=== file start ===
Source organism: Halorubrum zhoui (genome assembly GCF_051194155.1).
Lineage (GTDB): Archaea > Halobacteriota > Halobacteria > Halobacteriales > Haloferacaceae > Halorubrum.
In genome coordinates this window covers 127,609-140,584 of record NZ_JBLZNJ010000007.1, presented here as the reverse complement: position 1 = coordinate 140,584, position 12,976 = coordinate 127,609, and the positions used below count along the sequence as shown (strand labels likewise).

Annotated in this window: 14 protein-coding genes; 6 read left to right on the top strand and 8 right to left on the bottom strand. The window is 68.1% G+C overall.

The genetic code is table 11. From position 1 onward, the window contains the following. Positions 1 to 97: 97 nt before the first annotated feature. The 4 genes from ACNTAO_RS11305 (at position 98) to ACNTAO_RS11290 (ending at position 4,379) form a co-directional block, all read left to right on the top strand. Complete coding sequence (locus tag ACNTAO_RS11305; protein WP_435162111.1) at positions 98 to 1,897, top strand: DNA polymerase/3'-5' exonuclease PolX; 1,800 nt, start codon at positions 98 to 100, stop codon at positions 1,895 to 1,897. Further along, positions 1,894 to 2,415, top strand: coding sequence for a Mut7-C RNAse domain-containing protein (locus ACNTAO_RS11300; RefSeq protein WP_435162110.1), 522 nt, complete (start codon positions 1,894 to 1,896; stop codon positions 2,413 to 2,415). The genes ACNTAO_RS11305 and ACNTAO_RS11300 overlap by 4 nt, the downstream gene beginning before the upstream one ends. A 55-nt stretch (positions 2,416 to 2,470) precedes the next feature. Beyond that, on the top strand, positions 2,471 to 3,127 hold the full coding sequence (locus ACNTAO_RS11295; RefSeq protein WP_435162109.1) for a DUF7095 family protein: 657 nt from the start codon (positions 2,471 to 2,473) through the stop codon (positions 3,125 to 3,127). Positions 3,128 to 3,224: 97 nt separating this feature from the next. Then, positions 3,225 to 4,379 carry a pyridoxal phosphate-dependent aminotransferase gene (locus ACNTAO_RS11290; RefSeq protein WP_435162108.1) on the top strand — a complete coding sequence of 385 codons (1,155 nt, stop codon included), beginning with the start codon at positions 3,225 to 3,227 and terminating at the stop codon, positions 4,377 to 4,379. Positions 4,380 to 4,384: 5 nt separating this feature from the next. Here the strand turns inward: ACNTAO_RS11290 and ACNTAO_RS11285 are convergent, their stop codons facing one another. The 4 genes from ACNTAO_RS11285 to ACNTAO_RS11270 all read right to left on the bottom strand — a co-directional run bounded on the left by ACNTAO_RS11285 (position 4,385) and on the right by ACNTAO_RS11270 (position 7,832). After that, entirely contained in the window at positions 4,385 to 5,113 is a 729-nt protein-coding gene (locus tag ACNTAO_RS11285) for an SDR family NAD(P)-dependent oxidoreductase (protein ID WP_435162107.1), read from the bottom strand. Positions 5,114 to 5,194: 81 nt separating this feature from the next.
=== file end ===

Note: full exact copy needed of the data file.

Source organism: Halorubrum zhoui (genome assembly GCF_051194155.1).
Lineage (GTDB): Archaea > Halobacteriota > Halobacteria > Halobacteriales > Haloferacaceae > Halorubrum.
In genome coordinates this window covers 127,609-140,584 of record NZ_JBLZNJ010000007.1, presented here as the reverse complement: position 1 = coordinate 140,584, position 12,976 = coordinate 127,609, and the positions used below count along the sequence as shown (strand labels likewise).

Annotated in this window: 14 protein-coding genes; 6 read left to right on the top strand and 8 right to left on the bottom strand. The window is 68.1% G+C overall.

The genetic code is table 11. From position 1 onward, the window contains the following. Positions 1 to 97: 97 nt before the first annotated feature. The 4 genes from ACNTAO_RS11305 (at position 98) to ACNTAO_RS11290 (ending at position 4,379) form a co-directional block, all read left to right on the top strand. Complete coding sequence (locus tag ACNTAO_RS11305; protein WP_435162111.1) at positions 98 to 1,897, top strand: DNA polymerase/3'-5' exonuclease PolX; 1,800 nt, start codon at positions 98 to 100, stop codon at positions 1,895 to 1,897. Further along, positions 1,894 to 2,415, top strand: coding sequence for a Mut7-C RNAse domain-containing protein (locus ACNTAO_RS11300; RefSeq protein WP_435162110.1), 522 nt, complete (start codon positions 1,894 to 1,896; stop codon positions 2,413 to 2,415). The genes ACNTAO_RS11305 and ACNTAO_RS11300 overlap by 4 nt, the downstream gene beginning before the upstream one ends. A 55-nt stretch (positions 2,416 to 2,470) precedes the next feature. Beyond that, on the top strand, positions 2,471 to 3,127 hold the full coding sequence (locus ACNTAO_RS11295; RefSeq protein WP_435162109.1) for a DUF7095 family protein: 657 nt from the start codon (positions 2,471 to 2,473) through the stop codon (positions 3,125 to 3,127). Positions 3,128 to 3,224: 97 nt separating this feature from the next. Then, positions 3,225 to 4,379 carry a pyridoxal phosphate-dependent aminotransferase gene (locus ACNTAO_RS11290; RefSeq protein WP_435162108.1) on the top strand — a complete coding sequence of 385 codons (1,155 nt, stop codon included), beginning with the start codon at positions 3,225 to 3,227 and terminating at the stop codon, positions 4,377 to 4,379. Positions 4,380 to 4,384: 5 nt separating this feature from the next. Here the strand turns inward: ACNTAO_RS11290 and ACNTAO_RS11285 are convergent, their stop codons facing one another. The 4 genes from ACNTAO_RS11285 to ACNTAO_RS11270 all read right to left on the bottom strand — a co-directional run bounded on the left by ACNTAO_RS11285 (position 4,385) and on the right by ACNTAO_RS11270 (position 7,832). After that, entirely contained in the window at positions 4,385 to 5,113 is a 729-nt protein-coding gene (locus tag ACNTAO_RS11285) for an SDR family NAD(P)-dependent oxidoreductase (protein ID WP_435162107.1), read from the bottom strand. Positions 5,114 to 5,194: 81 nt separating this feature from the next.